Typhoon Wipha kills 17, but mostly spares Tokyo and nuclear power plant
Seventeen people killed as storm triggers mudslides, but mostly spares capital and does no damage to Fukushima nuclear power plant
Reuters in Tokyo
A typhoon killed 17 people in Japan yesterday, most on an offshore island, but largely spared the capital and caused no new disaster as it brushed by the wrecked Fukushima nuclear power station.
More than 50 people were missing after the "once in a decade" Typhoon Wipha roared up Japan's east coast. About 20,000 people were told to leave their homes because of the danger of flooding and hundreds of flights were cancelled.
Sixteen people were killed on Izu Oshima island, about 120 kilometres south of Tokyo, as rivers burst their banks. The storm set off mudslides along a two-kilometre stretch of mountains.
Television footage showed roads clogged with wreckage and houses with gaping holes smashed into them.
"I heard a crackling sound and then the trees on the hillside all fell over," a woman on Izu Oshima told NHK television.
Yutaka Sagara, a 59-year-old sushi chef on the east coast of the island, said he spent a sleepless night with colleagues at their company housing.
Their hillside apartment barely escaped a mudslide that veered off to the side. Later he found out the mudslide crushed several houses as it flowed to the sea.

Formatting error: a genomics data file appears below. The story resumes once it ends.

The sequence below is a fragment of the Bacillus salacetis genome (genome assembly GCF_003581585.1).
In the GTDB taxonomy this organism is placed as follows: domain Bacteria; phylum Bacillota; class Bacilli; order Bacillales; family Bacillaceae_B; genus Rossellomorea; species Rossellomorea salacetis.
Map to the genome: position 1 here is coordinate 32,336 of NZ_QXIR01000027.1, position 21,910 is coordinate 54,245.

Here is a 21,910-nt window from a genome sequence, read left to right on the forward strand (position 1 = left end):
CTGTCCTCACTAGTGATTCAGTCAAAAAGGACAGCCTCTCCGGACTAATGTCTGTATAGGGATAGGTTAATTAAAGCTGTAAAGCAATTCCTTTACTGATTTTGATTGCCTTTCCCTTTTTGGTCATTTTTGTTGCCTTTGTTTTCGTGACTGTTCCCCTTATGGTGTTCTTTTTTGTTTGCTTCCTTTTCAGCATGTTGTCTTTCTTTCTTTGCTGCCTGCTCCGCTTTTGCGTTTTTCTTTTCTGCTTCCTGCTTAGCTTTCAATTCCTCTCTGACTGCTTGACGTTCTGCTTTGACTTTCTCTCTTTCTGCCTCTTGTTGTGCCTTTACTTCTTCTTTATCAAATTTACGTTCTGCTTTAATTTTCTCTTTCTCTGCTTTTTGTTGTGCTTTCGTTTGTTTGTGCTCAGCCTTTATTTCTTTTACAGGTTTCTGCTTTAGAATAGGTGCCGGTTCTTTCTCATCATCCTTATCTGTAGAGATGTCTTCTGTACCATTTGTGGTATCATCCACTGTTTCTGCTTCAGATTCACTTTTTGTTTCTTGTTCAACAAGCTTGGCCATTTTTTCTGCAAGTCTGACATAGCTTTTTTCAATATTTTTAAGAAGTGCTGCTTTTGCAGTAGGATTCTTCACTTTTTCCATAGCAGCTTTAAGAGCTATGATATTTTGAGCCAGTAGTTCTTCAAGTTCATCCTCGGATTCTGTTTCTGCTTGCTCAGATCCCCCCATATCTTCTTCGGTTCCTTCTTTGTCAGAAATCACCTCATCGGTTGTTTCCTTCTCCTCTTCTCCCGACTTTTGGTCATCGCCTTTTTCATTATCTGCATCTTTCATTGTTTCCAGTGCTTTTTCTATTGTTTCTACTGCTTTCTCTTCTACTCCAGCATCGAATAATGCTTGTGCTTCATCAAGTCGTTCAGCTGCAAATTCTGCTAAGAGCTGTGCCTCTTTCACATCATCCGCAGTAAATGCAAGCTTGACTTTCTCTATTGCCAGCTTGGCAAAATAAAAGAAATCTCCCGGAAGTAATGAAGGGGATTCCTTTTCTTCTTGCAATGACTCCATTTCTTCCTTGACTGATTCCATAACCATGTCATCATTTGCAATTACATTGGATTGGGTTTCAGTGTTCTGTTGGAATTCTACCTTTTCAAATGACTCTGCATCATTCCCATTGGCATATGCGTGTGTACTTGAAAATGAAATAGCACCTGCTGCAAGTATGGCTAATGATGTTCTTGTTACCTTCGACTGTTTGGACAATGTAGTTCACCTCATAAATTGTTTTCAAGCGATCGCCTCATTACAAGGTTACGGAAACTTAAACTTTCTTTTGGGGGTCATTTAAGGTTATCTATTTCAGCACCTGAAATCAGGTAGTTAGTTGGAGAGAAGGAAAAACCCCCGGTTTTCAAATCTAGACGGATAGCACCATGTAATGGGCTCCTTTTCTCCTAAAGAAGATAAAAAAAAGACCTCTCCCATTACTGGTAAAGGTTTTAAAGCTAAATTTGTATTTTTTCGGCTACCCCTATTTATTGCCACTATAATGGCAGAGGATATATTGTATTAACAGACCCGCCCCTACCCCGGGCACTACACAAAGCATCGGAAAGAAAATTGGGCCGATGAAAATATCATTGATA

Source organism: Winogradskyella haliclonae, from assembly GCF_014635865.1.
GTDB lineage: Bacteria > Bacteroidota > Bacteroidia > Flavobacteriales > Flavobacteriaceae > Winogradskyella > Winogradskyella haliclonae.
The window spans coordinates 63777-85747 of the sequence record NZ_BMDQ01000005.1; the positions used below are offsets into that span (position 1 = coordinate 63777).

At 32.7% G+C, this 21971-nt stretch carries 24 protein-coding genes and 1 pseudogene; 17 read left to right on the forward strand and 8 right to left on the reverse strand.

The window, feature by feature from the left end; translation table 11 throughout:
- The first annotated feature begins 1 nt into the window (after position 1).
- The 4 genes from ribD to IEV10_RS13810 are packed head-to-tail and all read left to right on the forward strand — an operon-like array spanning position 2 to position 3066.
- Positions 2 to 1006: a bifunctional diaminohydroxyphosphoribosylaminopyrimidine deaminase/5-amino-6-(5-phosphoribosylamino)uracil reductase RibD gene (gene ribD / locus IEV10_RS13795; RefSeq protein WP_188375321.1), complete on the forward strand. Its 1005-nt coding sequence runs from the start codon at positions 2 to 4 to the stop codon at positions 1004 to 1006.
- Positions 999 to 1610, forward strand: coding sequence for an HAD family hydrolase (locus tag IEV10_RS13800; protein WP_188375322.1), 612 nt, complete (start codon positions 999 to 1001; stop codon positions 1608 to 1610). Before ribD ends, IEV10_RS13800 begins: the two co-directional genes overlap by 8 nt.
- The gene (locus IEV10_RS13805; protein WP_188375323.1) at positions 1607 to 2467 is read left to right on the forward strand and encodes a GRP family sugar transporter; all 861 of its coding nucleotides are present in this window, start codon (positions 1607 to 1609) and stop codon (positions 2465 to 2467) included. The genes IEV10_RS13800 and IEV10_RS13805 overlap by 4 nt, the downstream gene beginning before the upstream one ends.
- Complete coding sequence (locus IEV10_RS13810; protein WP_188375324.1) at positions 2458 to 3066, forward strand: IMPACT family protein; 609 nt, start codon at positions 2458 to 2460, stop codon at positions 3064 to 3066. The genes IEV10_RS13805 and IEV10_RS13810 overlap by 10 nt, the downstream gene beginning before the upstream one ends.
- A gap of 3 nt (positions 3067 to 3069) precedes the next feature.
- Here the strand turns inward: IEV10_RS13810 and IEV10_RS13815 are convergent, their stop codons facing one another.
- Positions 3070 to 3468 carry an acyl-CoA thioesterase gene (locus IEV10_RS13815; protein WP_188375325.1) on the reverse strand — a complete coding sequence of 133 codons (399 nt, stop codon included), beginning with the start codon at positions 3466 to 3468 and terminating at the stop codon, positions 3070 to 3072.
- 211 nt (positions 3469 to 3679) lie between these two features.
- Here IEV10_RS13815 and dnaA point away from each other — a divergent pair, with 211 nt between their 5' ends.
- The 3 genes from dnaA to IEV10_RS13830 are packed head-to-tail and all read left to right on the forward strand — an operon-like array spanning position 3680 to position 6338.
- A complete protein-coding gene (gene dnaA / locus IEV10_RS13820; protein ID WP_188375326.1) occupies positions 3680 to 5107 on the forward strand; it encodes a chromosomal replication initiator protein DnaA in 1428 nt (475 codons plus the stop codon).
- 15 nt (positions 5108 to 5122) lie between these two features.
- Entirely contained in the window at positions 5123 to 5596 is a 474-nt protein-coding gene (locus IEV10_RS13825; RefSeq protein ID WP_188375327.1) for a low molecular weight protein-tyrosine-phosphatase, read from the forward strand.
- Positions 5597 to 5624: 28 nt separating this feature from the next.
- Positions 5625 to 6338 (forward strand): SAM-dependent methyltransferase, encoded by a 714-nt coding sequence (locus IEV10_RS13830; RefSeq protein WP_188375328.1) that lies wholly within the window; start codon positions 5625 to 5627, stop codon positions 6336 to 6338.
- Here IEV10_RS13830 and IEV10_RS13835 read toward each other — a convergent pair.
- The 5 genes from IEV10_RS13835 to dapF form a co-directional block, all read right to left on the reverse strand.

"People on this island are somewhat used to heavy rainstorms, but this typhoon was beyond our imagination," he said.
The storm brought hurricane-force winds and drenching rain to the Tokyo metropolitan area of 30 million people at the peak of the morning rush hour.
A woman was swept away by a swollen river in western Tokyo and more than 50 people were missing, the government said..
The operator of the Fukushima nuclear plant, Tokyo Electric Power Corp (Tepco), cancelled all offshore work and secured machinery as the storm approached.
Tepco has been struggling to contain radioactive leaks since a 2011 earthquake and tsunami caused major damage and triggered the world's worst nuclear crisis since Chernobyl in 1986.
A Tepco spokesman said Typhoon Wipha had caused no new problems at the plant, which is on the coast 220 kilometres north of Tokyo.
The storm dumped heavy rain and it had to be pumped out of protective containers at the base of about 1,000 tanks storing radioactive water, the by-product of a jerry-rigged cooling system designed to control wrecked reactors.
The rainwater was checked for radioactivity and released into the sea, the company spokesman said.
Wipha was downgraded to a tropical depression by late afternoon. It was off the coast of northeastern Japan and moving northeast at 95km/h , the Japan Meteorological Agency said. At its height, it had sustained winds at its centre of 126km/h ( and gusts of up to 180km/h.
More than 500 flights at Tokyo's Haneda and Narita airports were cancelled, and thousands of schools closed. Bullet train services were halted but resumed by Wednesday afternoon.
Two flights between Tokyo and Seoul and another two flights between Tokyo and Hong Kong were among the cancellations.
Additional reporting by Agence France-Presse